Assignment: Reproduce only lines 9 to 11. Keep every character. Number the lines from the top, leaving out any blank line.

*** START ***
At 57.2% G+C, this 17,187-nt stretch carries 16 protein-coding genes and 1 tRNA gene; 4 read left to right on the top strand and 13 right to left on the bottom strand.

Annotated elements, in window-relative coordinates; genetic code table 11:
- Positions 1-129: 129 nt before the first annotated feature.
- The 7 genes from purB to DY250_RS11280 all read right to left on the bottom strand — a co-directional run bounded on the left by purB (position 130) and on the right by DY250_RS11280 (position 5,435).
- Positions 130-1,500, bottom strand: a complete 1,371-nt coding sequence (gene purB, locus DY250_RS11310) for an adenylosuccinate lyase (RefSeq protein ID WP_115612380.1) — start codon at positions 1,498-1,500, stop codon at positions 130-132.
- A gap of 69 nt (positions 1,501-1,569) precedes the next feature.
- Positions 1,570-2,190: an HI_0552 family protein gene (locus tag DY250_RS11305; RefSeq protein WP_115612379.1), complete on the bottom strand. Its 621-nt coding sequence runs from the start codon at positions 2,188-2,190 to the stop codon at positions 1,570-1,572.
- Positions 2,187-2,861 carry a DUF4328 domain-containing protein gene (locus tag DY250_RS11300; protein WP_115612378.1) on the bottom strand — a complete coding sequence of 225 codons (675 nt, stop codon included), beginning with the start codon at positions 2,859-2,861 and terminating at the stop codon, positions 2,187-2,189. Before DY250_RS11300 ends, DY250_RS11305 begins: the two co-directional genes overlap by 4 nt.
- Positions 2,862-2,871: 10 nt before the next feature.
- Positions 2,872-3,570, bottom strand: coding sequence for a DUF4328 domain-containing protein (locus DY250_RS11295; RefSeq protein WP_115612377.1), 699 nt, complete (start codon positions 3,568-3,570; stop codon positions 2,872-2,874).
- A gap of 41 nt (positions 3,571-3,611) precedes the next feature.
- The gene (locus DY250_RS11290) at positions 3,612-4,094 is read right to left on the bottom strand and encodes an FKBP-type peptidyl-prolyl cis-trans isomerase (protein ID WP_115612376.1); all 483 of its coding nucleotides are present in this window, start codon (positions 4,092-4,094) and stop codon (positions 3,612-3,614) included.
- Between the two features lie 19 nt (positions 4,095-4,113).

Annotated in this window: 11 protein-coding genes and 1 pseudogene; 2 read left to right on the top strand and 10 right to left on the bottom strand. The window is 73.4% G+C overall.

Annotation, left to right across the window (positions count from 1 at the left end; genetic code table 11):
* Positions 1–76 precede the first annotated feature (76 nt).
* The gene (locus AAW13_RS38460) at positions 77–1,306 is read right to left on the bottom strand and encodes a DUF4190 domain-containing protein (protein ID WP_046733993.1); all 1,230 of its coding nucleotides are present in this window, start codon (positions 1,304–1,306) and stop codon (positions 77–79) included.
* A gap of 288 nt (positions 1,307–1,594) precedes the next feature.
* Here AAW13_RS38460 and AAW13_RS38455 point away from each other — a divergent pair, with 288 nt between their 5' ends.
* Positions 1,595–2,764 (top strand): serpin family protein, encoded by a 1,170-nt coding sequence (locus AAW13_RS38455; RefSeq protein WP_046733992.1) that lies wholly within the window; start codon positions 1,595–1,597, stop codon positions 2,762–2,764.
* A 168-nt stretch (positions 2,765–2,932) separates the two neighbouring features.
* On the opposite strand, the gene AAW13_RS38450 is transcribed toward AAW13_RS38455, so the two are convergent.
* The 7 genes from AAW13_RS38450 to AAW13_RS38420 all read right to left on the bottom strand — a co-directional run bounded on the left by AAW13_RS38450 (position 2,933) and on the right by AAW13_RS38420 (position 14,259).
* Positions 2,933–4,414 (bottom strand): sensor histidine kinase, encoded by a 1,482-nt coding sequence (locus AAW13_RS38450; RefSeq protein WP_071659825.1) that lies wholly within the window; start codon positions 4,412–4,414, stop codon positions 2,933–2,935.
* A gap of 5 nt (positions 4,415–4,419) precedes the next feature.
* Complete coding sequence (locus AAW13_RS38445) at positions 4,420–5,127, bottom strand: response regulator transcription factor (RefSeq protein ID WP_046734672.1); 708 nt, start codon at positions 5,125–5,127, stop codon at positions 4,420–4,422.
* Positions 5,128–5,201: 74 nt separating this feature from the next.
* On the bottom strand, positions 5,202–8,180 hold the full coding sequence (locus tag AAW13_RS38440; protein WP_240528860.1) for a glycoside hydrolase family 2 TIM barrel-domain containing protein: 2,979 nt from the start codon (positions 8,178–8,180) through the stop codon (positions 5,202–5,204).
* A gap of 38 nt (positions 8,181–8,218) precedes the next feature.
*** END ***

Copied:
- Positions 2,862-2,871: 10 nt before the next feature.
- Positions 2,872-3,570, bottom strand: coding sequence for a DUF4328 domain-containing protein (locus DY250_RS11295; RefSeq protein WP_115612377.1), 699 nt, complete (start codon positions 3,568-3,570; stop codon positions 2,872-2,874).
- A gap of 41 nt (positions 3,571-3,611) precedes the next feature.